WASHINGTON (RNS)—Atheists and nonbelievers gathered on the National Mall March 24 in a bid to show politicians, voters and even themselves that they have grown into a force to be recognized and reckoned with.
“We are here to deliver a message to America,” David Silverman, president of American Atheists, one of the rally’s sponsors, told the crowd. “We are here and we will never be silent again.”
Indeed, thousands came out for what organizers dubbed The Reason Rally and billed as the largest-ever gathering of nonbelievers in one place. They stood in a steady and sometimes heavy rain as speakers, singers, writers, comedians and activists charged them with channeling their common rejection of God into a force for political change.
“We are here to celebrate our belief in reason, science and the power of the human mind,” comedian Paul Provenza said from the podium as raindrops fell. “We are here to say to elected politicians … that there is a base for them to stand on to stand up to the religious right.”
That brought a cheer from the crowd, estimated at between 8,000 and 10,000 people—a sharp increase over The Godless March on Washington, another atheist-themed rally held 10 years ago in the same spot that attracted about 3,000 people.
Also visibly different was the composition of the crowd, which was largely under the age of 30, at least half female and included many people of color. Ten years ago, the crowd was mostly white, over 40 and predominantly male.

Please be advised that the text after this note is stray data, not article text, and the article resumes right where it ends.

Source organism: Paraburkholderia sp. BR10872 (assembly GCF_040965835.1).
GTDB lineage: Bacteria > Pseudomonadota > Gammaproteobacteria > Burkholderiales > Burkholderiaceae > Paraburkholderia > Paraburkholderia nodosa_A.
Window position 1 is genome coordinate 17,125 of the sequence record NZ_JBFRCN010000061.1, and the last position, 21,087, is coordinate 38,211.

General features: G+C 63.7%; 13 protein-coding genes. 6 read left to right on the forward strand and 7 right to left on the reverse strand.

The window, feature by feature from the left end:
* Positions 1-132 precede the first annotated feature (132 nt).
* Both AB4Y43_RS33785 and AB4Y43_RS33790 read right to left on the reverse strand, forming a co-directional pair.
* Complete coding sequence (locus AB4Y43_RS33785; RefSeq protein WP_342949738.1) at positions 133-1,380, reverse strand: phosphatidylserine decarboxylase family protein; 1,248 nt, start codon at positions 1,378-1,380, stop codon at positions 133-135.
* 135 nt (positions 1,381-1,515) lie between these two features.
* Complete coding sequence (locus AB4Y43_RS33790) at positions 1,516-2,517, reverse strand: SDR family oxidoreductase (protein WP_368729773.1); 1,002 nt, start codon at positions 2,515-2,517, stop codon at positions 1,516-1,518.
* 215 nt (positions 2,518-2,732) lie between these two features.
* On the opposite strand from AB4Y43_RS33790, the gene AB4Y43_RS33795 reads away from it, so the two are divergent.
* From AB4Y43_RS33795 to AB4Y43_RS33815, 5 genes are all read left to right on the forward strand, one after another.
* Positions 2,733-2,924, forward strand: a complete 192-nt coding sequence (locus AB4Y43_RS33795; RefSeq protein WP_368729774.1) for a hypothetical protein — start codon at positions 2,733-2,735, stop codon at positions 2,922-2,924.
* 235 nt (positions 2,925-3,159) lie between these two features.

Charles Martin, 25, was among the African-Americans at the rally, which he said was his first formal step into the atheist community.
“I wanted to be around other people who have similar ideas to me,” he said, his eyes on speaker Hemant Mehta, a popular atheist blogger who is also a man of color. “It is very rare for me to find other people who are not religious, especially in the black community.”
Jesse Galef, a spokesman for the Reason Rally, said diversity is a major goal of its 20 nontheistic sponsoring organizations. “We can’t succeed if we are only coming from one demographic,” he said.
The rally’s speakers, many wearing red to match the scarlet letter “A” adopted by the community as a sign of solidarity, touched on many issues that unite nontheists—separation of church and state, science education, equality, rights for women and the influence of religion on politics, among them. Politics was a common theme, as many nontheists are concerned about the religiosity of the Republican presidential candidates.
One big hit with the crowd was Jessica Ahlquist, the 16-year-old Rhode Island high school student who successfully sued her school district to remove a prayer from her school’s walls.
Kimberly Winston writes for Religion News Service.